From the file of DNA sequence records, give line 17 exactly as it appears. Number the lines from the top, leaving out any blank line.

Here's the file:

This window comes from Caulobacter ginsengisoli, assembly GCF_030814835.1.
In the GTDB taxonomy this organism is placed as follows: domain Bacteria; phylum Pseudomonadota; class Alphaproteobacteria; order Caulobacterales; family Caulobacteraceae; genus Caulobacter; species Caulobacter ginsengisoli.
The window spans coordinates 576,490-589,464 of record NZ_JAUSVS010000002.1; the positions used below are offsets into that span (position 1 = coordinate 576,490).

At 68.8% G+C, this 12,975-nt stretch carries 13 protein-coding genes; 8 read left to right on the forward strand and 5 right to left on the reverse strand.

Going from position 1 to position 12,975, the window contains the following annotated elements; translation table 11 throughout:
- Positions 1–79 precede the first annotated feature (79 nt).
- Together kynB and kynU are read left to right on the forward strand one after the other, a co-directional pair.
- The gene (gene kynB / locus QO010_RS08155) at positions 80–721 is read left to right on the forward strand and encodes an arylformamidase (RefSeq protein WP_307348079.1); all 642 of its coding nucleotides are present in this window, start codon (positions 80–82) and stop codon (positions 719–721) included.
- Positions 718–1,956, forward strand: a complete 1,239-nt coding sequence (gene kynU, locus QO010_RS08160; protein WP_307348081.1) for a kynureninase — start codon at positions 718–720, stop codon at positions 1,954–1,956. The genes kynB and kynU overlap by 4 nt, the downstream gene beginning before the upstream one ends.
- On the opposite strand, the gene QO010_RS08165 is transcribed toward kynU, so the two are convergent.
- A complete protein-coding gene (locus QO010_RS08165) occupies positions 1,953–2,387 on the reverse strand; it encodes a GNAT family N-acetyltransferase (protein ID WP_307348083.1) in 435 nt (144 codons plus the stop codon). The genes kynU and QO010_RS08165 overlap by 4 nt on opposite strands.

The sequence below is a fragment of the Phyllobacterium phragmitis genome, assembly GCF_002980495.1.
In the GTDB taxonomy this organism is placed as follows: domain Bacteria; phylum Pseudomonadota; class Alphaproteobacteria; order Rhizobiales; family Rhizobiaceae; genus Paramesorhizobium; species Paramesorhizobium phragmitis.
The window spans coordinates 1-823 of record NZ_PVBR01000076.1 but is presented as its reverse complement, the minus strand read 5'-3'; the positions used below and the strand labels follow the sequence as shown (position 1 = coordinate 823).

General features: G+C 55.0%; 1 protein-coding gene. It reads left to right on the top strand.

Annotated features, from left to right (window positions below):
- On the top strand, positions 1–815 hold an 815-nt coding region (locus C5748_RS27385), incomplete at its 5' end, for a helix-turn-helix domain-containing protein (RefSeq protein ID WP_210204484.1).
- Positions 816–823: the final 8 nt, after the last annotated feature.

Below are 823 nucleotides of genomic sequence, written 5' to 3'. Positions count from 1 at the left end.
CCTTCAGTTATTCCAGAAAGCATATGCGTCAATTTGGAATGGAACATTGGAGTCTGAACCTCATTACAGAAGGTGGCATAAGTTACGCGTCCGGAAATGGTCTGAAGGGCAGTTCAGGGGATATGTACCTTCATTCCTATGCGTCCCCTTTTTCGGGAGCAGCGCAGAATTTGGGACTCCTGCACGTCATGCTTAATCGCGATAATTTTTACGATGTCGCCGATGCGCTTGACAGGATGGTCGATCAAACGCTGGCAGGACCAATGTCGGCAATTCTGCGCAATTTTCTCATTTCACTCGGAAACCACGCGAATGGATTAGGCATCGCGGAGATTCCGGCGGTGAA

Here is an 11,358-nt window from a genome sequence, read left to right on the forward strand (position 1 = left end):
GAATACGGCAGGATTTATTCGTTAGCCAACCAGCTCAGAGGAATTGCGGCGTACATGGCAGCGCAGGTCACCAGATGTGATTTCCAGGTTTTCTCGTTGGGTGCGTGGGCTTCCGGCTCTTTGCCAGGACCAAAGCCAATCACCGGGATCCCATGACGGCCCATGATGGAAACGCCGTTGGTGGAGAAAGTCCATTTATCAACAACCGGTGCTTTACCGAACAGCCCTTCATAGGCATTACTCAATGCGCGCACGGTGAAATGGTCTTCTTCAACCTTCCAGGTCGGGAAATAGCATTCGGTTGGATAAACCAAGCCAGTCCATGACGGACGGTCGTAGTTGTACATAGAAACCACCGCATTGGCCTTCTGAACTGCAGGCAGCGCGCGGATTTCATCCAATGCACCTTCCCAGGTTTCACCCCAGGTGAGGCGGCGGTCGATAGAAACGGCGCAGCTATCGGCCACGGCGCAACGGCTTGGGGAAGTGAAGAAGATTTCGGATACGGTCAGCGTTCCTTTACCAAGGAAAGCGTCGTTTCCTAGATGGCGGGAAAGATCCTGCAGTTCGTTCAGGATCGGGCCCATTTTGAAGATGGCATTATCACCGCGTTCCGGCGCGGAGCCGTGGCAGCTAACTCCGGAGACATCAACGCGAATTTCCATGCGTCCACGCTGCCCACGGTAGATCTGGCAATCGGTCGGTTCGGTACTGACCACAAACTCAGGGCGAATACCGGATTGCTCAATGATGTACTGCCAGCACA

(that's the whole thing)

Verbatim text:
- On the top strand, positions 1–815 hold an 815-nt coding region (locus C5748_RS27385), incomplete at its 5' end, for a helix-turn-helix domain-containing protein (RefSeq protein ID WP_210204484.1).